- Pre-heat oven to 325 F (or slow-cooker if you prefer).
- Add wine and chicken stock. Use a spatula or wooden spoon to scrape the browned bits from the pan bottom (this step is known as deglazing). Simmer until liquids are reduced by about a quarter.
- Use your hands to squish the whole plum tomatoes and add them to the sauce. Return the shanks to the pan and turn to coat all sides.
- Cover and place in the oven for approximately 3 hours, or until a knife inserted into the meat meets no resistance. After 1-1/2 to 2 hours, flip the meat over (see Frankie’s Tips).
- Move meat to a platter and cover with foil to rest for 10 to 15 minutes. While meat is resting, add tomato paste to sauce to accomplish the thickness you desire. Taste sauce and add salt and pepper as needed.
- Enjoy your meal with joy, laughter, and a heart of gratitude for all your blessings. Buon appetito!
Making Pici Pasta if Desired:
This rustic, hearty pasta from central Italy is super fun and easy to make. It is not an egg pasta. It has a mere four ingredients (or five if you choose to use two types of flour as some do). It is perfect with a Tuscan meat sauce, or with Pasta all’Amatriciana from the town of Amatriciano in Lazio. It is a fun group project so if you have the counter space, I suggest making it with friends or family. They’ll love it!
It will be even more fun if you put on some Italian music and open a bottle of Italian vino!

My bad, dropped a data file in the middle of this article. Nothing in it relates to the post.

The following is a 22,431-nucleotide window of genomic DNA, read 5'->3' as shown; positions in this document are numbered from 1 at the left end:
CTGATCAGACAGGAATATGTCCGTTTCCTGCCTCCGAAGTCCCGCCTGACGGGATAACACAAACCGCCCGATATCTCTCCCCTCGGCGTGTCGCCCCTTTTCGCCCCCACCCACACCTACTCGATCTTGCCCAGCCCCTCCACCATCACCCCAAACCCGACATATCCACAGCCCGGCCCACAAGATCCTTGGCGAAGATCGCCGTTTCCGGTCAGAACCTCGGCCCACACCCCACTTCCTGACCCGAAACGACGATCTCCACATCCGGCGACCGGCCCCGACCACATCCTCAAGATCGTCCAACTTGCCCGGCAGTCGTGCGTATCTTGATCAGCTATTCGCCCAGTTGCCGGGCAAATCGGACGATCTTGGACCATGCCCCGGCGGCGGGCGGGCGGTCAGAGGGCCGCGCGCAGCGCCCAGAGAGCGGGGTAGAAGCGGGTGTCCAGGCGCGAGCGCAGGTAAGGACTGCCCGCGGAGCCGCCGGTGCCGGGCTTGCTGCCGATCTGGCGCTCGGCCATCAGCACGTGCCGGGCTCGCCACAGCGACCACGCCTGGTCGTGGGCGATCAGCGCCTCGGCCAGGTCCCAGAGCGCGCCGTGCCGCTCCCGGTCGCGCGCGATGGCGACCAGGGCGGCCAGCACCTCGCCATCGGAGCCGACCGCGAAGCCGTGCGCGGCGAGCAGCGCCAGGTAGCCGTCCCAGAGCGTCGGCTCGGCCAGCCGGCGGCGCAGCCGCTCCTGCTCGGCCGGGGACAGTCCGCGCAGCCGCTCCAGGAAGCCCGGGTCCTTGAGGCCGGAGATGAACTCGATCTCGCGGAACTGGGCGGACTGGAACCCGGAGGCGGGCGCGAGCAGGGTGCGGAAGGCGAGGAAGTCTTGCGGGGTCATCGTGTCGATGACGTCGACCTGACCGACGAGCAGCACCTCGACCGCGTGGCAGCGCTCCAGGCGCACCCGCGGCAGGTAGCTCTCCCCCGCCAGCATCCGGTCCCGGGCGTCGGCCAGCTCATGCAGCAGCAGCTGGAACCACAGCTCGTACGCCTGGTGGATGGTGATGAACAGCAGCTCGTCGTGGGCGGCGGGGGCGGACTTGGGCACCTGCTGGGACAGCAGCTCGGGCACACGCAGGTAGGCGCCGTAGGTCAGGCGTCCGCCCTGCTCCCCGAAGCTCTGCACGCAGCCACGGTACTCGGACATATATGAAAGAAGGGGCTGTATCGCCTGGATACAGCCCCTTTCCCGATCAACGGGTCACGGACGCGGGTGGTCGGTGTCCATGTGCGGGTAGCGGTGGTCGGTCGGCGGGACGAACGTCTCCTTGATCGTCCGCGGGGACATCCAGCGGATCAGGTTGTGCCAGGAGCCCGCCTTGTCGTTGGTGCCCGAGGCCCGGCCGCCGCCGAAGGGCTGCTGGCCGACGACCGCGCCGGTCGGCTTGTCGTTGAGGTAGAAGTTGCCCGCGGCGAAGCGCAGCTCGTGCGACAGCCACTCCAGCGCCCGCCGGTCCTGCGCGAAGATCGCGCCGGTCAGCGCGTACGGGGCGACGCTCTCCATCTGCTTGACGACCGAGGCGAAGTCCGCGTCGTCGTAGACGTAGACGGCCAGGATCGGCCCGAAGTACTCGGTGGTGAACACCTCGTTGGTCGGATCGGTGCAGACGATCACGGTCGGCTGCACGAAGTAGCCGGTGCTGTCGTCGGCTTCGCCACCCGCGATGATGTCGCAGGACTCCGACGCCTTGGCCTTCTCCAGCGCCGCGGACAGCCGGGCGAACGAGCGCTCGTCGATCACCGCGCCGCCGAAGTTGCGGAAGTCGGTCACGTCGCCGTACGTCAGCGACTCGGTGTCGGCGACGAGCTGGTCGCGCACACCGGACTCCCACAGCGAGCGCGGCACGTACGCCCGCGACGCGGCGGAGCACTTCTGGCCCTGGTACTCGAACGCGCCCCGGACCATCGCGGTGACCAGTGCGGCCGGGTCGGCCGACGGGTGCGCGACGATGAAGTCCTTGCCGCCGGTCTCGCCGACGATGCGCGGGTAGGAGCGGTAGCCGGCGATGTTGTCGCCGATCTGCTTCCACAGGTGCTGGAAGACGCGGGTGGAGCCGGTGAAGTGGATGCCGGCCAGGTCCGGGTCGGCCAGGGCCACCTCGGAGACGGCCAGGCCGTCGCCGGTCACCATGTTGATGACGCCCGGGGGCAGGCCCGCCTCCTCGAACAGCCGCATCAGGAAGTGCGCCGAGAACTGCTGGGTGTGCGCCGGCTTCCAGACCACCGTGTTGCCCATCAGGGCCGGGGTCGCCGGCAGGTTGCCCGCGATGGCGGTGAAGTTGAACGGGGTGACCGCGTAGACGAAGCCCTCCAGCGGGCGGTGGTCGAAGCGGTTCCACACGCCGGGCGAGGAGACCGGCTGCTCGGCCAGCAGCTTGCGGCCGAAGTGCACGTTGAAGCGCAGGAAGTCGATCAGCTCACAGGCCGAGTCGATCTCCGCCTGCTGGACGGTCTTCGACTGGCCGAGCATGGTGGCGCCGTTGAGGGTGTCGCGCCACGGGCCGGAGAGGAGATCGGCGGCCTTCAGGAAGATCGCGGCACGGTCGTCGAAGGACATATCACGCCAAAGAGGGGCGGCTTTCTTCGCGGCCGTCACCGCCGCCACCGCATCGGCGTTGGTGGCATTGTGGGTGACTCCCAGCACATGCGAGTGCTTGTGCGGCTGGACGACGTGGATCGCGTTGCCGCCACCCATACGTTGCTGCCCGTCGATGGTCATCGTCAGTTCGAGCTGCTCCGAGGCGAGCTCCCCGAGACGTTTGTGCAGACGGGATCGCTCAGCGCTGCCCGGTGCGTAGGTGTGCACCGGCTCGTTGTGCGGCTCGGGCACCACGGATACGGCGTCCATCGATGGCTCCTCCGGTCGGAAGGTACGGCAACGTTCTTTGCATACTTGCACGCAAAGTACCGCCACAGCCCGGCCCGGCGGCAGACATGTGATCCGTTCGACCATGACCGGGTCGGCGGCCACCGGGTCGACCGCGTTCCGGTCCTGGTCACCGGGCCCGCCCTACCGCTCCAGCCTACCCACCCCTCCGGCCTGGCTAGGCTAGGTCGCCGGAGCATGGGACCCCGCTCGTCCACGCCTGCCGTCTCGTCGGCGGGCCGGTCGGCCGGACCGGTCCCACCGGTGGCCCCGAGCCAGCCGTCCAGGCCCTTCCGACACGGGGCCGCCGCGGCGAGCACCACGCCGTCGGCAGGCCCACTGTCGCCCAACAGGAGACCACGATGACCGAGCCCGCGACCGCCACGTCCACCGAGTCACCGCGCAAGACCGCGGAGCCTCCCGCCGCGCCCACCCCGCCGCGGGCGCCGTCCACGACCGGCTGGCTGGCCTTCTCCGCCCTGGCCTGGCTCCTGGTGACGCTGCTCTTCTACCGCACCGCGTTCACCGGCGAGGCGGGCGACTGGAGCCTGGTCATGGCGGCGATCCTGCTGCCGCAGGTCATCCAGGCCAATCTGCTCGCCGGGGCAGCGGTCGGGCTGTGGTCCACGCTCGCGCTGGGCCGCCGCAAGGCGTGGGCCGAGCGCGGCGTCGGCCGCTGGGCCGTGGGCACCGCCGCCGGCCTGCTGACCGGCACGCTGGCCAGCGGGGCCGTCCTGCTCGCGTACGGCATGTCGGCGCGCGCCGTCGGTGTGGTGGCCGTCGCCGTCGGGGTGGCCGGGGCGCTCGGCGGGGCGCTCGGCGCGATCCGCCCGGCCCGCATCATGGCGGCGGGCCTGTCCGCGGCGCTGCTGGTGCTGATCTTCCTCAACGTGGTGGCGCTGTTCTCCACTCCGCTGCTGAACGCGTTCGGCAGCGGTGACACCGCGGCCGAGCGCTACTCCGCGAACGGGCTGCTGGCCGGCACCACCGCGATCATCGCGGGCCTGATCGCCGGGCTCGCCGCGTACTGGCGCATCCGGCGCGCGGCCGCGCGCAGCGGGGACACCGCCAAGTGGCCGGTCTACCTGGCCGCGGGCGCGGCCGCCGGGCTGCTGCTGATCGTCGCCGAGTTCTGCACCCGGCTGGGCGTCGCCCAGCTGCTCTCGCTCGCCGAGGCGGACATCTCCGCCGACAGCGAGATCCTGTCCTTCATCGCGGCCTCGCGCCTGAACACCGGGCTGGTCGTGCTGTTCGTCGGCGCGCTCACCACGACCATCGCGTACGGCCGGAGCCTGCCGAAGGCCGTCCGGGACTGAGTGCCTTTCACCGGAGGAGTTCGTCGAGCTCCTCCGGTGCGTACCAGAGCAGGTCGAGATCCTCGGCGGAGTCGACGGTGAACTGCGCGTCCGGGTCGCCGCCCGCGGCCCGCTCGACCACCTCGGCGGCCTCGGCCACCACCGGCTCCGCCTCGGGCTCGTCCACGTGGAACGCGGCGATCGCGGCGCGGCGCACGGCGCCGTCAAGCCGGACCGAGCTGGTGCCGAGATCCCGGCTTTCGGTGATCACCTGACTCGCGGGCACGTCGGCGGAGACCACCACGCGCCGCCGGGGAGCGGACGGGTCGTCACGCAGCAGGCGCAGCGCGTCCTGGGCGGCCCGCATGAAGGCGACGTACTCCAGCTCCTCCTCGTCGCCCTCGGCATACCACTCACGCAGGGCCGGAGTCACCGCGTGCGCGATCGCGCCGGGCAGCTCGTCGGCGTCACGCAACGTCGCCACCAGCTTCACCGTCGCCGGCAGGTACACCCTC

PRONUNCIATION: But I won’t let you make this pasta unless you know how to pronounce it, haha! You might embarrass yourself in front of friends.
It’s simple. The i’s are pronounced like longs e’s and the c is pronounced like a ch. So, the pronunciation is pee-chee, with a slight emphasis on the first syllable.
If you don’t want to make the pasta, or drive all over town looking for it, feel free to substitute another pasta that you like. My favorite for this would be dried bucatini pasta which is about the same thickness but hollow on the inside like a straw. I did find pici online but mostly for outrageous prices. So, let’s just get busy and make our own. The recipe I am giving you is for the food processor. You can do the same thing in a mixer using the paddle attachment, or if you’re more adventurous, watch a video on how to mix it by hand. That is more than I want to cover here. Maybe in a future post.
I neglected to get pics of making the dough. I’ll let you read that in the recipe below.
The first picture above was taken after I made it. I allow it to rest in a plastic bag for 15-20 minutes. Next, I pull it out, cut off some strips, and return the remaining dough to the bag so it does not dry out. Then I take those strips and roll them out to roughly the thickness of a normal size drinking straw. The third photo only shows one hand because the other hand was holding the camera. Two hands are better of course. You can also lift these up to roll them between your two hands. Don’t worry about perfection. You’ll have some slight variations in thickness. I like to say, “Rustic is cool!”